It Has Health Benefits

Dogs are very intuitive. They know when they are not feeling well, and they know when people need help. Dogs may enjoy being petted because instinctively, they feel warm and fuzzy.

They may have instincts that tell them that your petting them has benefits for you as well.

Many dogs are trained to help people who are not well. This behavior is a similar thing. When you pet your dog, it can lower your blood pressure and make you feel calm. Your dog may be doing its part to help you stay healthy.

It Allows Dogs to Feel Secure

Dogs are pack animals, and they can be compassionate. They like to know that everything is okay. One way that they check in is by making sure that your bond is still strong.

When you pet your dog, you are letting it know that you are in it together. They feel safe and secure, and they know that they are a part of the “pack” or family.

Dogs are sensitive, and they need to feel included as much as people do. When you interact with and pet your dog, you are letting it know that you are in this life together. Your dog will feel safe and secure in your home.

How to Properly Pet Any Dog

Petting isn’t always as simple as it should be. Sometimes people reach out to pet a dog, and the dog growls. You need to know basic petting etiquette so that your dog or any dog gets the most out of your show of affection.

Children also need to learn how to interact with a strange dog so that everyone stays safe.

Let Your Dog Initiate the Petting

First of all, you should never pet a dog until the dog shows that it wants to be petted. It is never a good idea to walk up to a sleeping dog and just start stroking.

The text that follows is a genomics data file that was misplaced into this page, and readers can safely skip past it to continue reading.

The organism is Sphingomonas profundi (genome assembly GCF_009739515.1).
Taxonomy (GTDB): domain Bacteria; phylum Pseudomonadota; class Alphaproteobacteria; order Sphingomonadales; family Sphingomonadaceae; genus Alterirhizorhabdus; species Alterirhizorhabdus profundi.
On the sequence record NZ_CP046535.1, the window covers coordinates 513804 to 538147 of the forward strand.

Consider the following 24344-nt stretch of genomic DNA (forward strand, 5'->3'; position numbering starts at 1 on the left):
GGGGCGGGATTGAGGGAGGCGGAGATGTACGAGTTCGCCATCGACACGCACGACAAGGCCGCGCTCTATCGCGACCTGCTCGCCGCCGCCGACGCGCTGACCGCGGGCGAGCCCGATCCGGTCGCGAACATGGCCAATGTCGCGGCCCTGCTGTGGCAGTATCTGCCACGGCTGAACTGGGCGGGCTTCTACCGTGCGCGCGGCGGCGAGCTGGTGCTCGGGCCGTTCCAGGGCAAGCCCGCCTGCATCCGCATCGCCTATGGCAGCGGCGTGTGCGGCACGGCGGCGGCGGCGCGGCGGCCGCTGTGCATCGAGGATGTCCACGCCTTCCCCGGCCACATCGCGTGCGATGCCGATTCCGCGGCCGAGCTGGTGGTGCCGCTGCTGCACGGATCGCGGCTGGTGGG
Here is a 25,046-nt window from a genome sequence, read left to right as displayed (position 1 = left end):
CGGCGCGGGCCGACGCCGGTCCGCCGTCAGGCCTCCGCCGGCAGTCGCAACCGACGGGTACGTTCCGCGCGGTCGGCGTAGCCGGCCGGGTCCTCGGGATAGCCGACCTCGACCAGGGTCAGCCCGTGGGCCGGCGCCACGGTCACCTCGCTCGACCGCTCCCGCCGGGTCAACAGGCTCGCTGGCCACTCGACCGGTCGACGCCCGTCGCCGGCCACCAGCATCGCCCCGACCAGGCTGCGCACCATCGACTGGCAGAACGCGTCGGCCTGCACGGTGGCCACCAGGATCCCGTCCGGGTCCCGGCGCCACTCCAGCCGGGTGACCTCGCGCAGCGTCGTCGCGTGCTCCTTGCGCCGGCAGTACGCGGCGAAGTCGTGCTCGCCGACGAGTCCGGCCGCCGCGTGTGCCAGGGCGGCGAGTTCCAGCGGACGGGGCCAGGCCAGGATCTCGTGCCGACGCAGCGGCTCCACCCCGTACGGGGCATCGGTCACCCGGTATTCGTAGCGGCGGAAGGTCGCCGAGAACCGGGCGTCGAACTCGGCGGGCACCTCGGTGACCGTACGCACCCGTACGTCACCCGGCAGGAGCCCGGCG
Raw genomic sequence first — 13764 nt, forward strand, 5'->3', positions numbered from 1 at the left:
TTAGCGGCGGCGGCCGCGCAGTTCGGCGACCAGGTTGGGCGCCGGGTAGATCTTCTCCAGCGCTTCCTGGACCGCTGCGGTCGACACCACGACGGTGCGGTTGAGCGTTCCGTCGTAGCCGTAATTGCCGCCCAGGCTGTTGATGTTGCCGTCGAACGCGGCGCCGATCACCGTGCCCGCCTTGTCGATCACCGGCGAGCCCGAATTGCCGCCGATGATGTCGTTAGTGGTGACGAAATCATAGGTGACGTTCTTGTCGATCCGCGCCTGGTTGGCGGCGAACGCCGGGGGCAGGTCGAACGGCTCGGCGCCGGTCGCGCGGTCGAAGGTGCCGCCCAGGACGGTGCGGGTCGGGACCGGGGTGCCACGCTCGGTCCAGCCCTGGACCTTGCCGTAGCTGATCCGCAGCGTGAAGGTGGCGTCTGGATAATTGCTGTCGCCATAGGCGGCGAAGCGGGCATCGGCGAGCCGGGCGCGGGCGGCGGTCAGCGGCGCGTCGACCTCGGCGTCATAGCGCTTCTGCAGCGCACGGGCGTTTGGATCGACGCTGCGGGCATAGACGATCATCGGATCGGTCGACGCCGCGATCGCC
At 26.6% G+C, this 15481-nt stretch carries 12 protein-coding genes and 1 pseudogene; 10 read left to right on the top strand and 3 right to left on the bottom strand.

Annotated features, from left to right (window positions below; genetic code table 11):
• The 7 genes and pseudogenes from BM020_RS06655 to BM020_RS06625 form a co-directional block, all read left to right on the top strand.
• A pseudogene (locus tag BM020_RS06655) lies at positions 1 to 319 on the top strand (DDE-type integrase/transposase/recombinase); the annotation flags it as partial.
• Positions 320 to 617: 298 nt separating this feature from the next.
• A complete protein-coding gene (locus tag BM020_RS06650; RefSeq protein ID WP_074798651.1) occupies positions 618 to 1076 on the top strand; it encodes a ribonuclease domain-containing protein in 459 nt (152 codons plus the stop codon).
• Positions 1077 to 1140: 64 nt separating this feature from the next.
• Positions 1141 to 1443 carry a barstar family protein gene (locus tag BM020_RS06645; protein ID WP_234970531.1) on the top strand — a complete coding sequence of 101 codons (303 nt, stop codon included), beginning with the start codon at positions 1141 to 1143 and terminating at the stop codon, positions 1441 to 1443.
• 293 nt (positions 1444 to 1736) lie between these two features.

If you go into someone’s house and the dog is lying down, you can squat down next to the dog. You can turn your body slightly away from the dog so that it doesn’t feel threatened by you.

Remember that dogs are the product of their experiences and interactions, and you may not know what those are.

Wait for the dog to invite you to pet it. Dogs use body language to show how they are feeling. If the dog has its ears slightly held to the side and starts sniffing you, let it finish before you make your move. This is the way that dogs figure out who you are, and they will decide if you are okay.

Dogs that want to be petted will lean towards you. They will let you know by rubbing against you or licking you.

If you wait for strange dogs to make the first move, you will know that it is safe to pet the dog. Let the dog show you that it is okay. You should never force a dog to interact as you don’t know what the dog has been through.

Best Part of the Dog to Pet

photo credit: Buzzfeed

If you are sitting on the couch watching a movie and your dog is snuggled next to you, you can rub and scratch the dog just about anywhere. This kind of gentle interaction is reassuring, and most dogs love it.